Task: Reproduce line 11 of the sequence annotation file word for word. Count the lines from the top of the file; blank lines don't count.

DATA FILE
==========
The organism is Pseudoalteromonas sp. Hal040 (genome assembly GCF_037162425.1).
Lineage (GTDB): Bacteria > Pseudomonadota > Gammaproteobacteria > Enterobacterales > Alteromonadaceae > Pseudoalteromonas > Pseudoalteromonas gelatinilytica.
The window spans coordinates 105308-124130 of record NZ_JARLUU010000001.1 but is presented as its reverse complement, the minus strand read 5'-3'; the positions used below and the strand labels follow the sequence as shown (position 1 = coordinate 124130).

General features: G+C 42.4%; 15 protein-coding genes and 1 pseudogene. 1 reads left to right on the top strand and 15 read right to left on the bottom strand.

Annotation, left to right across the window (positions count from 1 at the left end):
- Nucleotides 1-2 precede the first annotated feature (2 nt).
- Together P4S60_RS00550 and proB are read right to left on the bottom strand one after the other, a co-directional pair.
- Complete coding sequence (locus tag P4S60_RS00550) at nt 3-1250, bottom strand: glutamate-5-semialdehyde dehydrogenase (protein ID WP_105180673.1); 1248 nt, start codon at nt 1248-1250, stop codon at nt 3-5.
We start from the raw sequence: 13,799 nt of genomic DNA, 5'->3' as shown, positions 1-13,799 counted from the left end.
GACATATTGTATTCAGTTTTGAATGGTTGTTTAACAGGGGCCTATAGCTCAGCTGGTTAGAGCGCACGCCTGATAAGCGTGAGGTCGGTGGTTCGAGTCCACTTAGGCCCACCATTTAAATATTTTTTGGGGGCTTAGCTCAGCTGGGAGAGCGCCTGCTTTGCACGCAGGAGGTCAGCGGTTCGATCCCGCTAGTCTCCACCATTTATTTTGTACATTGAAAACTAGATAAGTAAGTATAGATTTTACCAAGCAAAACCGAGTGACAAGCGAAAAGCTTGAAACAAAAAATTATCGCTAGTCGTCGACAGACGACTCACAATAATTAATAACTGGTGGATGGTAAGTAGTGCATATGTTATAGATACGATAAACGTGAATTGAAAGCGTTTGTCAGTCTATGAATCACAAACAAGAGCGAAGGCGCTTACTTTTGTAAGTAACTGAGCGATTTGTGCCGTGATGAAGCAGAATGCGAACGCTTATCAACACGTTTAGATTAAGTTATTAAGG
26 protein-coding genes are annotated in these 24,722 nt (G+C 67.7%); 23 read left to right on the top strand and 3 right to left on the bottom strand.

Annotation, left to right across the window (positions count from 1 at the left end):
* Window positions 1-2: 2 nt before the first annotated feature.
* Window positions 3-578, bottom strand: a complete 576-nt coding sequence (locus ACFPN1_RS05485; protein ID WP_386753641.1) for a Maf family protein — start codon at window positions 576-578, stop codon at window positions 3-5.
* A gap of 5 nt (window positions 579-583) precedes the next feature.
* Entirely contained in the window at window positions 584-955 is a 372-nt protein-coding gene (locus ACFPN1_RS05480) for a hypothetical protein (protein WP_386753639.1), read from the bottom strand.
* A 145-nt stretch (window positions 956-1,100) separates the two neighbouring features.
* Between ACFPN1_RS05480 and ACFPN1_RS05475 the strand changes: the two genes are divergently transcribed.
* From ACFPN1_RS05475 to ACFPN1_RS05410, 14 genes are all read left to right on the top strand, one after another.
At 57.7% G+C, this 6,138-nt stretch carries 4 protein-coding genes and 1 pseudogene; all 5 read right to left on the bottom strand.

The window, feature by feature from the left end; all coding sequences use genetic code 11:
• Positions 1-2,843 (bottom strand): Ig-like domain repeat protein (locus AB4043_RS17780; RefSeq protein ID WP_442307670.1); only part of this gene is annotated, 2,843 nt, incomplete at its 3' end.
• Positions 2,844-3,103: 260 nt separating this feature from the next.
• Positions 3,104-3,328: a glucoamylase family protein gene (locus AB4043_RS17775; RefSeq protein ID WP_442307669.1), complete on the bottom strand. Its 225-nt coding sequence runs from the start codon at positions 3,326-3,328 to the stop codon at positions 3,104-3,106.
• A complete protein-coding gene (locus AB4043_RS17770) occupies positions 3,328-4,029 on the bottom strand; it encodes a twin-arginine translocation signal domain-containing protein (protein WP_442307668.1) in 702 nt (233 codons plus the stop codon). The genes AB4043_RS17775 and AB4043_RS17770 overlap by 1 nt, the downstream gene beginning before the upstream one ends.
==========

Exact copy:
26 protein-coding genes are annotated in these 24,722 nt (G+C 67.7%); 23 read left to right on the top strand and 3 right to left on the bottom strand.